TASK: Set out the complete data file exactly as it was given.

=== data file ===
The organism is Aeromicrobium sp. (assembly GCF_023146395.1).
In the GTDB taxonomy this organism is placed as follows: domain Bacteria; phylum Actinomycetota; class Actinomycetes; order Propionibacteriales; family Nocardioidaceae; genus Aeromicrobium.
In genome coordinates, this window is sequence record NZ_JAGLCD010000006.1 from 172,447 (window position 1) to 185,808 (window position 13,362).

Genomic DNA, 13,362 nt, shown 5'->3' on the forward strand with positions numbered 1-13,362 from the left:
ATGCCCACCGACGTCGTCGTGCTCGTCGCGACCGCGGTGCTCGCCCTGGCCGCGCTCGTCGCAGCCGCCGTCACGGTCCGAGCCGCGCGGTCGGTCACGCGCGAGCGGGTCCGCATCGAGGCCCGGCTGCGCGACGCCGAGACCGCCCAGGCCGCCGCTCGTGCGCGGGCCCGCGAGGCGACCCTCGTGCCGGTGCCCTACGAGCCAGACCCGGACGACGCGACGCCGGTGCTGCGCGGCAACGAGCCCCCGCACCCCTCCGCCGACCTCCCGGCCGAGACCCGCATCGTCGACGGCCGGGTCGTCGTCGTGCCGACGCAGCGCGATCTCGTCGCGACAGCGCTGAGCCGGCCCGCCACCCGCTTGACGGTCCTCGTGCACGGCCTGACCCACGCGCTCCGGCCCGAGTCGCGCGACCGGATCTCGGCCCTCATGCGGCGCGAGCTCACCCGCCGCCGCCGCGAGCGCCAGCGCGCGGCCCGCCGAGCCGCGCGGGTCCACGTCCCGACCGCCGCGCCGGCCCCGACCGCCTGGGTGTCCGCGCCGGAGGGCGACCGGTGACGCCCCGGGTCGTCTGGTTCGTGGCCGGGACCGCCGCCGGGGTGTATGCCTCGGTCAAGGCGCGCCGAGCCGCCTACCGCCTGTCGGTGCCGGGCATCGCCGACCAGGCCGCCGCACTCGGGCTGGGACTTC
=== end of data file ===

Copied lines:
The organism is Aeromicrobium sp. (assembly GCF_023146395.1).
In the GTDB taxonomy this organism is placed as follows: domain Bacteria; phylum Actinomycetota; class Actinomycetes; order Propionibacteriales; family Nocardioidaceae; genus Aeromicrobium.
In genome coordinates, this window is sequence record NZ_JAGLCD010000006.1 from 172,447 (window position 1) to 185,808 (window position 13,362).

Genomic DNA, 13,362 nt, shown 5'->3' on the forward strand with positions numbered 1-13,362 from the left:
ATGCCCACCGACGTCGTCGTGCTCGTCGCGACCGCGGTGCTCGCCCTGGCCGCGCTCGTCGCAGCCGCCGTCACGGTCCGAGCCGCGCGGTCGGTCACGCGCGAGCGGGTCCGCATCGAGGCCCGGCTGCGCGACGCCGAGACCGCCCAGGCCGCCGCTCGTGCGCGGGCCCGCGAGGCGACCCTCGTGCCGGTGCCCTACGAGCCAGACCCGGACGACGCGACGCCGGTGCTGCGCGGCAACGAGCCCCCGCACCCCTCCGCCGACCTCCCGGCCGAGACCCGCATCGTCGACGGCCGGGTCGTCGTCGTGCCGACGCAGCGCGATCTCGTCGCGACAGCGCTGAGCCGGCCCGCCACCCGCTTGACGGTCCTCGTGCACGGCCTGACCCACGCGCTCCGGCCCGAGTCGCGCGACCGGATCTCGGCCCTCATGCGGCGCGAGCTCACCCGCCGCCGCCGCGAGCGCCAGCGCGCGGCCCGCCGAGCCGCGCGGGTCCACGTCCCGACCGCCGCGCCGGCCCCGACCGCCTGGGTGTCCGCGCCGGAGGGCGACCGGTGACGCCCCGGGTCGTCTGGTTCGTGGCCGGGACCGCCGCCGGGGTGTATGCCTCGGTCAAGGCGCGCCGAGCCGCCTACCGCCTGTCGGTGCCGGGCATCGCCGACCAGGCCGCCGCACTCGGGCTGGGACTTC